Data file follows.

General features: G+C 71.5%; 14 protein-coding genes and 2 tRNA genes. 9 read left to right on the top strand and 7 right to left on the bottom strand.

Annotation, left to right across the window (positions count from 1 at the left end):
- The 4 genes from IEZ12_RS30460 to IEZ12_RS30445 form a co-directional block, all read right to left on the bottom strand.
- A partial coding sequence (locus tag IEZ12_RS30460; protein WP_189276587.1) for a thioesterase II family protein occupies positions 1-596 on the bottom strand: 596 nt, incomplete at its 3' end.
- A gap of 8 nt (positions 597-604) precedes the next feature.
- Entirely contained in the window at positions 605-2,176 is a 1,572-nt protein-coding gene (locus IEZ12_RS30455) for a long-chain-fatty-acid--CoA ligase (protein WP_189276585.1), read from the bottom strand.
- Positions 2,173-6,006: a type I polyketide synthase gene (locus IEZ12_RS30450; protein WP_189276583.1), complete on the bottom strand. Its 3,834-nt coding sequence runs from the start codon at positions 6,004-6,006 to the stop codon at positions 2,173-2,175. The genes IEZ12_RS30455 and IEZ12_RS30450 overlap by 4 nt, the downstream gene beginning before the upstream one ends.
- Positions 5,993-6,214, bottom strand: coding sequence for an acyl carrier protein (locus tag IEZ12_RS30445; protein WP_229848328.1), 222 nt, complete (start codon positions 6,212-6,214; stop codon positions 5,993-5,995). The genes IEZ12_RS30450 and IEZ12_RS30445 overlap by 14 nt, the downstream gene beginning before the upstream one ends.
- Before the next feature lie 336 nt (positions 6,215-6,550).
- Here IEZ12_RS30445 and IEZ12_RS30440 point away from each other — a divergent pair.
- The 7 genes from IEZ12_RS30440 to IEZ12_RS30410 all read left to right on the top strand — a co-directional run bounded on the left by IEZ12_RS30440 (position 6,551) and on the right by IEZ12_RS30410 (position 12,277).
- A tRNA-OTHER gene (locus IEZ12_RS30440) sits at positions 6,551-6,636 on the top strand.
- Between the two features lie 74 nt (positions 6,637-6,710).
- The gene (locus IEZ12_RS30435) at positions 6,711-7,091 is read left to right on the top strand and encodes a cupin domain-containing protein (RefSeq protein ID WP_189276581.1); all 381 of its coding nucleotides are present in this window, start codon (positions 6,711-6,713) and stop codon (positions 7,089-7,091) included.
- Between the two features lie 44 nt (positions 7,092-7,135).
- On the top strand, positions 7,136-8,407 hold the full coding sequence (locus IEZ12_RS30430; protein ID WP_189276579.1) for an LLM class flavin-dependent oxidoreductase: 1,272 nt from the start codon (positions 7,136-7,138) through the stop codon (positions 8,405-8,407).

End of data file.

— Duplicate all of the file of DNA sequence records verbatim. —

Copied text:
General features: G+C 71.5%; 14 protein-coding genes and 2 tRNA genes. 9 read left to right on the top strand and 7 right to left on the bottom strand.

Annotation, left to right across the window (positions count from 1 at the left end):
- The 4 genes from IEZ12_RS30460 to IEZ12_RS30445 form a co-directional block, all read right to left on the bottom strand.
- A partial coding sequence (locus tag IEZ12_RS30460; protein WP_189276587.1) for a thioesterase II family protein occupies positions 1-596 on the bottom strand: 596 nt, incomplete at its 3' end.
- A gap of 8 nt (positions 597-604) precedes the next feature.
- Entirely contained in the window at positions 605-2,176 is a 1,572-nt protein-coding gene (locus IEZ12_RS30455) for a long-chain-fatty-acid--CoA ligase (protein WP_189276585.1), read from the bottom strand.
- Positions 2,173-6,006: a type I polyketide synthase gene (locus IEZ12_RS30450; protein WP_189276583.1), complete on the bottom strand. Its 3,834-nt coding sequence runs from the start codon at positions 6,004-6,006 to the stop codon at positions 2,173-2,175. The genes IEZ12_RS30455 and IEZ12_RS30450 overlap by 4 nt, the downstream gene beginning before the upstream one ends.
- Positions 5,993-6,214, bottom strand: coding sequence for an acyl carrier protein (locus tag IEZ12_RS30445; protein WP_229848328.1), 222 nt, complete (start codon positions 6,212-6,214; stop codon positions 5,993-5,995). The genes IEZ12_RS30450 and IEZ12_RS30445 overlap by 14 nt, the downstream gene beginning before the upstream one ends.
- Before the next feature lie 336 nt (positions 6,215-6,550).
- Here IEZ12_RS30445 and IEZ12_RS30440 point away from each other — a divergent pair.
- The 7 genes from IEZ12_RS30440 to IEZ12_RS30410 all read left to right on the top strand — a co-directional run bounded on the left by IEZ12_RS30440 (position 6,551) and on the right by IEZ12_RS30410 (position 12,277).
- A tRNA-OTHER gene (locus IEZ12_RS30440) sits at positions 6,551-6,636 on the top strand.
- Between the two features lie 74 nt (positions 6,637-6,710).
- The gene (locus IEZ12_RS30435) at positions 6,711-7,091 is read left to right on the top strand and encodes a cupin domain-containing protein (RefSeq protein ID WP_189276581.1); all 381 of its coding nucleotides are present in this window, start codon (positions 6,711-6,713) and stop codon (positions 7,089-7,091) included.
- Between the two features lie 44 nt (positions 7,092-7,135).
- On the top strand, positions 7,136-8,407 hold the full coding sequence (locus IEZ12_RS30430; protein ID WP_189276579.1) for an LLM class flavin-dependent oxidoreductase: 1,272 nt from the start codon (positions 7,136-7,138) through the stop codon (positions 8,405-8,407).